For these coming Games in Tokyo, crews that hope to go to the Final Qualification Regatta will come from club programs that can win at trials. And having athletes in singles for the next several months could help if athletes who come out of collegiate sweep programs discover they can be fast in sculling boats.

National Rowing Foundation co-chair Jamie Koven, the last U.S. athlete to win a world championship in the men’s single, said that’s what happened with his training group in 1996 under Mike Spracklen, who was preparing the U.S. men’s sweep team for the 1996 Olympics in Atlanta.

Spracklen had arranged for the team to train at the Olympic Training Center in Chula Vista, California, where he was also coaching Silken Laumann, the Canadian Olympic women’s single sculler.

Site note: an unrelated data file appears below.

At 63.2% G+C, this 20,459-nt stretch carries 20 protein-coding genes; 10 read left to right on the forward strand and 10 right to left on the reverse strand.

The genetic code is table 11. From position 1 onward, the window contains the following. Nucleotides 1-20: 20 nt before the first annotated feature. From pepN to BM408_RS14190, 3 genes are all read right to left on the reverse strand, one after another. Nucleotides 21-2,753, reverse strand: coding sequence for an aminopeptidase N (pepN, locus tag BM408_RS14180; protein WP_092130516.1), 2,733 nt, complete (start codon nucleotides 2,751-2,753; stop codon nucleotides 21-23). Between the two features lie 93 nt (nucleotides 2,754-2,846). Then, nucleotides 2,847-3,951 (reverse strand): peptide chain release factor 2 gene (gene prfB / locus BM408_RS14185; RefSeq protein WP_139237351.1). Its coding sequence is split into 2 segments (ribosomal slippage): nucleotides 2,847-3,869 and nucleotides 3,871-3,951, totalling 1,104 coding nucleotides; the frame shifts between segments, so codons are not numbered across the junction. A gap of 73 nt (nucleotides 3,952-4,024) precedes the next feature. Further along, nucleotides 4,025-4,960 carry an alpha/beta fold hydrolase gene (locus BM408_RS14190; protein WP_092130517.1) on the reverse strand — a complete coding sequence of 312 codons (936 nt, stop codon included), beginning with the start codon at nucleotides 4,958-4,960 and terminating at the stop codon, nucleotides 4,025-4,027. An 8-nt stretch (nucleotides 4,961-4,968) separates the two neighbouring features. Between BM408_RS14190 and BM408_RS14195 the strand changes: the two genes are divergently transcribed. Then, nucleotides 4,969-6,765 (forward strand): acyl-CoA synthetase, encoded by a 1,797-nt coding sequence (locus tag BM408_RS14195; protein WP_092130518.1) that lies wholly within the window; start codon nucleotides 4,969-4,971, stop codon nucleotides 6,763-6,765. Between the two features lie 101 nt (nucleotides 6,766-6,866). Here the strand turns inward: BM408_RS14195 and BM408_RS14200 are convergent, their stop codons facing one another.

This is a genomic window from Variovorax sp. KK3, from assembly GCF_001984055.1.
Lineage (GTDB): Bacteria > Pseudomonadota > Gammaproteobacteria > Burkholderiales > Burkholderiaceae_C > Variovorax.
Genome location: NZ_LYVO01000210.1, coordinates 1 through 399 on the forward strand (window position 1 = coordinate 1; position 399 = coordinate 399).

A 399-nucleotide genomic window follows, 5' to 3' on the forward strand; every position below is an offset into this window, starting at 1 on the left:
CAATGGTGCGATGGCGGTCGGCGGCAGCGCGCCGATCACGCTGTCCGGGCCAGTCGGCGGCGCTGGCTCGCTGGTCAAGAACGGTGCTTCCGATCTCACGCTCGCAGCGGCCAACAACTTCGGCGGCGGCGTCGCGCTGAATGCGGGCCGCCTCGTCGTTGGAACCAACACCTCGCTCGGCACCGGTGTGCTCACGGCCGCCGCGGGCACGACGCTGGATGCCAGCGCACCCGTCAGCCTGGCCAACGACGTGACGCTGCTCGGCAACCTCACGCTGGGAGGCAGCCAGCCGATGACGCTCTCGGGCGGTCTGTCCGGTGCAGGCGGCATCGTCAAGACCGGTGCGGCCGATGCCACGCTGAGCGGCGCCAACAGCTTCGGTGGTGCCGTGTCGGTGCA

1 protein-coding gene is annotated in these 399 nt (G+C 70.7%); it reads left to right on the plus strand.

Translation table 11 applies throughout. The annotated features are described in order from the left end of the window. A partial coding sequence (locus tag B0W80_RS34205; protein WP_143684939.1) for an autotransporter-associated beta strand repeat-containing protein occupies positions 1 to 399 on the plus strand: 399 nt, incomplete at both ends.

“Mike wanted us in singles, but there were no boats around,” said Koven. “So what he did was he had us row six by 2K every Monday morning at seven. And then had us come back down at 10 to do six by 2K again.

“If you didn’t have a single, you had to row in pairs,” said Koven, who did have a single. Spracklen made the pairs row on opposite sides during each of the practices. “You had to row on one side at 7 o’clock and then go back down at 10 o’clock and go back in pairs on the opposite side. Nobody wanted to switch sides and do 2,000-meter pieces, so everybody got a single.

“Silken Laumann was training with us, and we got to row with her. At first she was the same speed as us. Then we started getting better and we would have 12 competitive singles across Lower Otay Reservoir.”

Koven made the U.S. men’s eight that finished eighth in Atlanta. Laumann took the silver in the Canadian women’s single, and the U.S. men’s quad that was training at a different location under the late Igor Grinko won a silver medal. The next year, Koven won the men’s single at the world championships.